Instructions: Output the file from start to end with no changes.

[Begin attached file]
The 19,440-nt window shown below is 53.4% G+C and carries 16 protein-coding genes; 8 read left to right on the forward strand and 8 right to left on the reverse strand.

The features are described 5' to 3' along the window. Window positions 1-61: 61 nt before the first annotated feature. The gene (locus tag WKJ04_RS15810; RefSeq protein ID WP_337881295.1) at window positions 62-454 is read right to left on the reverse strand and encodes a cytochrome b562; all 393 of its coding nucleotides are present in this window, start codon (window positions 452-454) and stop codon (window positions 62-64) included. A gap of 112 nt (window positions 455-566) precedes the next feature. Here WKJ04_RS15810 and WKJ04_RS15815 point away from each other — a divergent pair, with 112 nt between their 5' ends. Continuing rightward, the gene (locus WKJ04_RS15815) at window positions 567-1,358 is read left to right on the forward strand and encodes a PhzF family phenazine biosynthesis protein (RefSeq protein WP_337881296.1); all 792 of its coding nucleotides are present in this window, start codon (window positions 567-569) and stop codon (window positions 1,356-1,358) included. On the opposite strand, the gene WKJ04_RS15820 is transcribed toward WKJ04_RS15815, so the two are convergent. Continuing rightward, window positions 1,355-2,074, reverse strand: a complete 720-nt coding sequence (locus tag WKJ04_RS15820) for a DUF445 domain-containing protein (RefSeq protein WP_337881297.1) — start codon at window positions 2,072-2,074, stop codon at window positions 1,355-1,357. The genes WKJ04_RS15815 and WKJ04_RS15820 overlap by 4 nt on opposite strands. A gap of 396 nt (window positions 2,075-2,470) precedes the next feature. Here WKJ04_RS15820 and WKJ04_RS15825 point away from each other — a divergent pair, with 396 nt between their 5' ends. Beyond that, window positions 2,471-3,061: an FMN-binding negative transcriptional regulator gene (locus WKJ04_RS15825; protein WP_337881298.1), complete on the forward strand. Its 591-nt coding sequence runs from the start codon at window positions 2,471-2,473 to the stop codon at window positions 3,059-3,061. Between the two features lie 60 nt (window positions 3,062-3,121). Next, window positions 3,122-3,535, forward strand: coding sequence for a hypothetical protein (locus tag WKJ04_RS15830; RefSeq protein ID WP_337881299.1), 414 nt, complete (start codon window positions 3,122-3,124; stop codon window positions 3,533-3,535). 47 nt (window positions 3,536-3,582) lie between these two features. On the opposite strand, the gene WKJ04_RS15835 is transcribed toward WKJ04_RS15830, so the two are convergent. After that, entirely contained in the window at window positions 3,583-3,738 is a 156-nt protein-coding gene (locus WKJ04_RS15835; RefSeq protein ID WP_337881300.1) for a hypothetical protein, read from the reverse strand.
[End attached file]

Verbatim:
The 19,440-nt window shown below is 53.4% G+C and carries 16 protein-coding genes; 8 read left to right on the forward strand and 8 right to left on the reverse strand.

The features are described 5' to 3' along the window. Window positions 1-61: 61 nt before the first annotated feature. The gene (locus tag WKJ04_RS15810; RefSeq protein ID WP_337881295.1) at window positions 62-454 is read right to left on the reverse strand and encodes a cytochrome b562; all 393 of its coding nucleotides are present in this window, start codon (window positions 452-454) and stop codon (window positions 62-64) included. A gap of 112 nt (window positions 455-566) precedes the next feature. Here WKJ04_RS15810 and WKJ04_RS15815 point away from each other — a divergent pair, with 112 nt between their 5' ends. Continuing rightward, the gene (locus WKJ04_RS15815) at window positions 567-1,358 is read left to right on the forward strand and encodes a PhzF family phenazine biosynthesis protein (RefSeq protein WP_337881296.1); all 792 of its coding nucleotides are present in this window, start codon (window positions 567-569) and stop codon (window positions 1,356-1,358) included. On the opposite strand, the gene WKJ04_RS15820 is transcribed toward WKJ04_RS15815, so the two are convergent. Continuing rightward, window positions 1,355-2,074, reverse strand: a complete 720-nt coding sequence (locus tag WKJ04_RS15820) for a DUF445 domain-containing protein (RefSeq protein WP_337881297.1) — start codon at window positions 2,072-2,074, stop codon at window positions 1,355-1,357. The genes WKJ04_RS15815 and WKJ04_RS15820 overlap by 4 nt on opposite strands. A gap of 396 nt (window positions 2,075-2,470) precedes the next feature. Here WKJ04_RS15820 and WKJ04_RS15825 point away from each other — a divergent pair, with 396 nt between their 5' ends. Beyond that, window positions 2,471-3,061: an FMN-binding negative transcriptional regulator gene (locus WKJ04_RS15825; protein WP_337881298.1), complete on the forward strand. Its 591-nt coding sequence runs from the start codon at window positions 2,471-2,473 to the stop codon at window positions 3,059-3,061. Between the two features lie 60 nt (window positions 3,062-3,121). Next, window positions 3,122-3,535, forward strand: coding sequence for a hypothetical protein (locus tag WKJ04_RS15830; RefSeq protein ID WP_337881299.1), 414 nt, complete (start codon window positions 3,122-3,124; stop codon window positions 3,533-3,535). 47 nt (window positions 3,536-3,582) lie between these two features. On the opposite strand, the gene WKJ04_RS15835 is transcribed toward WKJ04_RS15830, so the two are convergent. After that, entirely contained in the window at window positions 3,583-3,738 is a 156-nt protein-coding gene (locus WKJ04_RS15835; RefSeq protein ID WP_337881300.1) for a hypothetical protein, read from the reverse strand.